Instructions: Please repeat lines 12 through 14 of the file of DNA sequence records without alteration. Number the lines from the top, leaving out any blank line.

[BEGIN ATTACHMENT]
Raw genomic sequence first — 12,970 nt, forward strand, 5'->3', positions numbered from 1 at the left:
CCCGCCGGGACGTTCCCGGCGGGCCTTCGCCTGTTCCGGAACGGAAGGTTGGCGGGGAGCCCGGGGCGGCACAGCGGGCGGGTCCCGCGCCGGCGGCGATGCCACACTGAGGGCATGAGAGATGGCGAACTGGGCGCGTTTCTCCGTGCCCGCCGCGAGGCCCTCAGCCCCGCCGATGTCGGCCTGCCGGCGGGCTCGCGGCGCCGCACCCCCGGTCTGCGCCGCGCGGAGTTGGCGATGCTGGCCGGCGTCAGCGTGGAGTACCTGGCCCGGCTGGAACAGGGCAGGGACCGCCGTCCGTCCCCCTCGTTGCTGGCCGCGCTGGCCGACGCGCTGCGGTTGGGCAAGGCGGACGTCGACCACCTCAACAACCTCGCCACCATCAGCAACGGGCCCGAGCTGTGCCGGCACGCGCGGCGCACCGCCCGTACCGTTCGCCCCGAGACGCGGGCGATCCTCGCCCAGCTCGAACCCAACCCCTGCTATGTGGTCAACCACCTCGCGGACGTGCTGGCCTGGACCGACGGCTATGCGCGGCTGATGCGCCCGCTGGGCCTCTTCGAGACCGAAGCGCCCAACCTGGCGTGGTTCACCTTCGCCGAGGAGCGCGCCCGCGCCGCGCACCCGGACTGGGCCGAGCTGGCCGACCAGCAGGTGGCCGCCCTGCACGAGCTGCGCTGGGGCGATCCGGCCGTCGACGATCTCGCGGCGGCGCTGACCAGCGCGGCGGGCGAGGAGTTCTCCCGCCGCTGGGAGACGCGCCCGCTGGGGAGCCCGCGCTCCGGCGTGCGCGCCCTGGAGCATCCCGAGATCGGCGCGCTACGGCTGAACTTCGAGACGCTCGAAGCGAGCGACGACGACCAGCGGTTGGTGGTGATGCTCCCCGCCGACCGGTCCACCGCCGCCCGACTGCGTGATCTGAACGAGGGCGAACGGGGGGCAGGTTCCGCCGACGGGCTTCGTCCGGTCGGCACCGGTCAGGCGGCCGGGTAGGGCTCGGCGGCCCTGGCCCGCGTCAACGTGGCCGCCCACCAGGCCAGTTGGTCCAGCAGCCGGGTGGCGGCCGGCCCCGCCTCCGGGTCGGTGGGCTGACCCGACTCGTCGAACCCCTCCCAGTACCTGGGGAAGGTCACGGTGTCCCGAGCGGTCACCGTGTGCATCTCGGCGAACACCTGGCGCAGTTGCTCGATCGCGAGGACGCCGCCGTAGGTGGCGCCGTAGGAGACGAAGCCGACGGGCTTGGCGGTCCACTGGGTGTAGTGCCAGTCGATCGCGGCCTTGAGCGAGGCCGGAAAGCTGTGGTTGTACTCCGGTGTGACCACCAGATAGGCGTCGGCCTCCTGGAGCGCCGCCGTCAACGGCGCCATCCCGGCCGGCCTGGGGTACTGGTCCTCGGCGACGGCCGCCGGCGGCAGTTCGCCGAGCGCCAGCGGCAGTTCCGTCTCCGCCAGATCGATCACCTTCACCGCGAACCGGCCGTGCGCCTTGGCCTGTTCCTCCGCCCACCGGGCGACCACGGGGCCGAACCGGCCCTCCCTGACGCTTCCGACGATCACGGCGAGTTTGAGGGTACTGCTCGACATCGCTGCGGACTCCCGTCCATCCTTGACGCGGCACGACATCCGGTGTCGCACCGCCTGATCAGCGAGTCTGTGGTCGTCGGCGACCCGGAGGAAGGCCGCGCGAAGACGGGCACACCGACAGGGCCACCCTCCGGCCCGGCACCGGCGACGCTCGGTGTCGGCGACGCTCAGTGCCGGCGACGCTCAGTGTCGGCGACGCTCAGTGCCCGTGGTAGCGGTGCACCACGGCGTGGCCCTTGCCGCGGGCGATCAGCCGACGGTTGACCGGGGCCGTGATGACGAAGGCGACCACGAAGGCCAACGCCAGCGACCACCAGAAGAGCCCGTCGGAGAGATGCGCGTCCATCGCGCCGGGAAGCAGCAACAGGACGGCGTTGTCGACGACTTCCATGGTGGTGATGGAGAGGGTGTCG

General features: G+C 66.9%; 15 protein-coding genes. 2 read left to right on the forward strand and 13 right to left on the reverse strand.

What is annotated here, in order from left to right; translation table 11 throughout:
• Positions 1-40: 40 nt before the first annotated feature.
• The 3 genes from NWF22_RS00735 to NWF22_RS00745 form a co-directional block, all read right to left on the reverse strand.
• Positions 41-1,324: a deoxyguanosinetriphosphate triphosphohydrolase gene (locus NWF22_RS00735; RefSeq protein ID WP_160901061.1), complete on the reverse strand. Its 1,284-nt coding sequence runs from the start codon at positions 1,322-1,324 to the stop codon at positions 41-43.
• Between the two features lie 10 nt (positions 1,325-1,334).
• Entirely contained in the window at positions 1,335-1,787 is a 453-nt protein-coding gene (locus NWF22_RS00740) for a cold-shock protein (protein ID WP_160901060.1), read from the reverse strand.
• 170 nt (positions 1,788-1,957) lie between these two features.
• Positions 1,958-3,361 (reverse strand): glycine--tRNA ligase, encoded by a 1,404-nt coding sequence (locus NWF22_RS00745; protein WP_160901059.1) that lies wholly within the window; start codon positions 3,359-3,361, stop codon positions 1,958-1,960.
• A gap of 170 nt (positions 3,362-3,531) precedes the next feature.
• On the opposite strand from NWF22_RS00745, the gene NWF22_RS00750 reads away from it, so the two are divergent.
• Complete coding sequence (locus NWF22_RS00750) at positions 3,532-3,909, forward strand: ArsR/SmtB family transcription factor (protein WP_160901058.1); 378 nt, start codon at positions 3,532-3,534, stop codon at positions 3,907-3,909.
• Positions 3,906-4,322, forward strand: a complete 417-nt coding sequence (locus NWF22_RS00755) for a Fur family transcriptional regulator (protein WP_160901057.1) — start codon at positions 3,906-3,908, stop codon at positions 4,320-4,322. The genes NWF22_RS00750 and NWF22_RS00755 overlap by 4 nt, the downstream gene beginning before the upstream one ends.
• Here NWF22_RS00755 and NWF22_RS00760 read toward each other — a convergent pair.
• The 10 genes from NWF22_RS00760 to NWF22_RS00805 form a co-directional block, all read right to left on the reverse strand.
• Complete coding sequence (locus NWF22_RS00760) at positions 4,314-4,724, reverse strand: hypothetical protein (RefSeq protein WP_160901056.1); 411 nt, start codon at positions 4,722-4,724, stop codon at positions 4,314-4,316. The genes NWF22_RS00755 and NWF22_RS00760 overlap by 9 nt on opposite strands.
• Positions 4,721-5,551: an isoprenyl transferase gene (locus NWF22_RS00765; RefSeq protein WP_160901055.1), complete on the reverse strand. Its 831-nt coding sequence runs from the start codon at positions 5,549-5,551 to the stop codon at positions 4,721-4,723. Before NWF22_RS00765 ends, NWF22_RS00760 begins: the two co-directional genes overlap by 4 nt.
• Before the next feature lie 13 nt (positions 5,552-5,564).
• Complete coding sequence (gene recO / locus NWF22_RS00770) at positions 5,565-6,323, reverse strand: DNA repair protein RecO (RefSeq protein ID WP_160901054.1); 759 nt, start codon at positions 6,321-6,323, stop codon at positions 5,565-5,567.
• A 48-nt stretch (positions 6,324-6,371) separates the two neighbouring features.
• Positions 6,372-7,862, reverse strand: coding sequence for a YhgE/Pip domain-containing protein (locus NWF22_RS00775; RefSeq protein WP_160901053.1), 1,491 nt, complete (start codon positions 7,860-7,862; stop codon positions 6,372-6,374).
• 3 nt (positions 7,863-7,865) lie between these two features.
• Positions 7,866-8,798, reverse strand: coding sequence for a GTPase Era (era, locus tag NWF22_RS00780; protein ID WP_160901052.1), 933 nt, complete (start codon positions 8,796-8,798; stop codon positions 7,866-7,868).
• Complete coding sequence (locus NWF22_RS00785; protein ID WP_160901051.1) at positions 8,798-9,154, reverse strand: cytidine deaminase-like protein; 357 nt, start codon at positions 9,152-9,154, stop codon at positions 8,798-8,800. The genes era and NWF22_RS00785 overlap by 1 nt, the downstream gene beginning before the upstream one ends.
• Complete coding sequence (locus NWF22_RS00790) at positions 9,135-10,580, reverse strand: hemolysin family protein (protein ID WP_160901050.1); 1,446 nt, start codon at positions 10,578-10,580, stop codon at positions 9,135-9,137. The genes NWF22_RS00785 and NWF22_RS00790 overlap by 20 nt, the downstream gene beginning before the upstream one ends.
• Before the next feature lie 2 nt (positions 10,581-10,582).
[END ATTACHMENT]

• A gap of 170 nt (positions 3,362-3,531) precedes the next feature.
• On the opposite strand from NWF22_RS00745, the gene NWF22_RS00750 reads away from it, so the two are divergent.
• Complete coding sequence (locus NWF22_RS00750) at positions 3,532-3,909, forward strand: ArsR/SmtB family transcription factor (protein WP_160901058.1); 378 nt, start codon at positions 3,532-3,534, stop codon at positions 3,907-3,909.